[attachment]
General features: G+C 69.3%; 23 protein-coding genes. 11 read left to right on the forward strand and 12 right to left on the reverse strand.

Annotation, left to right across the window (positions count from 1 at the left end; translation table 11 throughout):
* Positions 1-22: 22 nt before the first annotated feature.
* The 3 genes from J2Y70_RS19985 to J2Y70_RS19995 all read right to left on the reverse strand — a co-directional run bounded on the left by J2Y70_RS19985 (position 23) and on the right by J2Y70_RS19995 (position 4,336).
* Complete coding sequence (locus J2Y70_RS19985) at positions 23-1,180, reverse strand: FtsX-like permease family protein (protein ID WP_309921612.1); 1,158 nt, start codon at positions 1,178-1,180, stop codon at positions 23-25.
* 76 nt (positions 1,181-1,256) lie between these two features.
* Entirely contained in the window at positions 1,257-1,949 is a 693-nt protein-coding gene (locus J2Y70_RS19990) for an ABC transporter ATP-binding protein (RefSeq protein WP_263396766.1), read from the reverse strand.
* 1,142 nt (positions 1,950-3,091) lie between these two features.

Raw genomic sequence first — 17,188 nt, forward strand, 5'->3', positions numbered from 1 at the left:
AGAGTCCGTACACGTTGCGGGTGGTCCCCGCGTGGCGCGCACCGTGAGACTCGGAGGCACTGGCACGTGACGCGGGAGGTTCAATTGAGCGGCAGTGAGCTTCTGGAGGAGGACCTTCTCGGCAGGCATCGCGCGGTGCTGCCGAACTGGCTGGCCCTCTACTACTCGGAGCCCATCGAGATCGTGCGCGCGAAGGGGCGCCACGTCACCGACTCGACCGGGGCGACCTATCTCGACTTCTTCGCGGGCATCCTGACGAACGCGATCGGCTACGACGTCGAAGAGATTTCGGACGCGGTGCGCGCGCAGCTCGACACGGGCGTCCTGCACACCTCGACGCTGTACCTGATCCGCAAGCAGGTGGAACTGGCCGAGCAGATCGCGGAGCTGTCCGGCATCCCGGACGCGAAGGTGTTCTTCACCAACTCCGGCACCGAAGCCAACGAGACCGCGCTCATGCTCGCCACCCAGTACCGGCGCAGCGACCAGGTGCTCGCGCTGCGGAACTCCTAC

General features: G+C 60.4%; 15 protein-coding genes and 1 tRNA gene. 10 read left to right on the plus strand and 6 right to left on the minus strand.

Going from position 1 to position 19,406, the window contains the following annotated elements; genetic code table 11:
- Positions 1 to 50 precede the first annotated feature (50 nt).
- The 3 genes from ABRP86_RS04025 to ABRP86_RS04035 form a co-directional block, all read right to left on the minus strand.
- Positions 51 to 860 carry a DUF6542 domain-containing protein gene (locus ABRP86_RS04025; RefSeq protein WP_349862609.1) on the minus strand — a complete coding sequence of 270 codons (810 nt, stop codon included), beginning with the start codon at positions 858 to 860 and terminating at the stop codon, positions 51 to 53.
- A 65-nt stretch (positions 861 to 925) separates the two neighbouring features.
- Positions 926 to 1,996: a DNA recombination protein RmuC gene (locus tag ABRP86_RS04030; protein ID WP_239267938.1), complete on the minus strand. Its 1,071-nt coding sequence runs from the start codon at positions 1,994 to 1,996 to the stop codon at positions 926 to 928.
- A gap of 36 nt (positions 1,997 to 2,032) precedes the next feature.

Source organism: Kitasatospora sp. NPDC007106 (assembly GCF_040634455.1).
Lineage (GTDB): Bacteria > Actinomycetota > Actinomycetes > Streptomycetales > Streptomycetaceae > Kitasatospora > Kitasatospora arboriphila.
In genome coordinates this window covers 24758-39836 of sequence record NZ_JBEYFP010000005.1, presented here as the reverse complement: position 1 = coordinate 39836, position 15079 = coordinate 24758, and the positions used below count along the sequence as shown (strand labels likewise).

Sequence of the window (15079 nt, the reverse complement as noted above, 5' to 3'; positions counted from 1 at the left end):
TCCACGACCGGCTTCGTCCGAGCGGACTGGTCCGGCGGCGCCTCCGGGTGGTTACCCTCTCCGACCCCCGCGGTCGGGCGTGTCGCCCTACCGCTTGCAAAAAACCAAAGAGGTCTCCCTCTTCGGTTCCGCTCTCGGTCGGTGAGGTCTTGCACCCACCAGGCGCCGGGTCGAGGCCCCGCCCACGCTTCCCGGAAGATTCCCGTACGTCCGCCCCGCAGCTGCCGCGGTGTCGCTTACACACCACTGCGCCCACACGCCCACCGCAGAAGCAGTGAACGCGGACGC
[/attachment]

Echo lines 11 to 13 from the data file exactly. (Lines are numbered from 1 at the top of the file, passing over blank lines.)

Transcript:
General features: G+C 60.4%; 15 protein-coding genes and 1 tRNA gene. 10 read left to right on the plus strand and 6 right to left on the minus strand.

Going from position 1 to position 19,406, the window contains the following annotated elements; genetic code table 11:
- Positions 1 to 50 precede the first annotated feature (50 nt).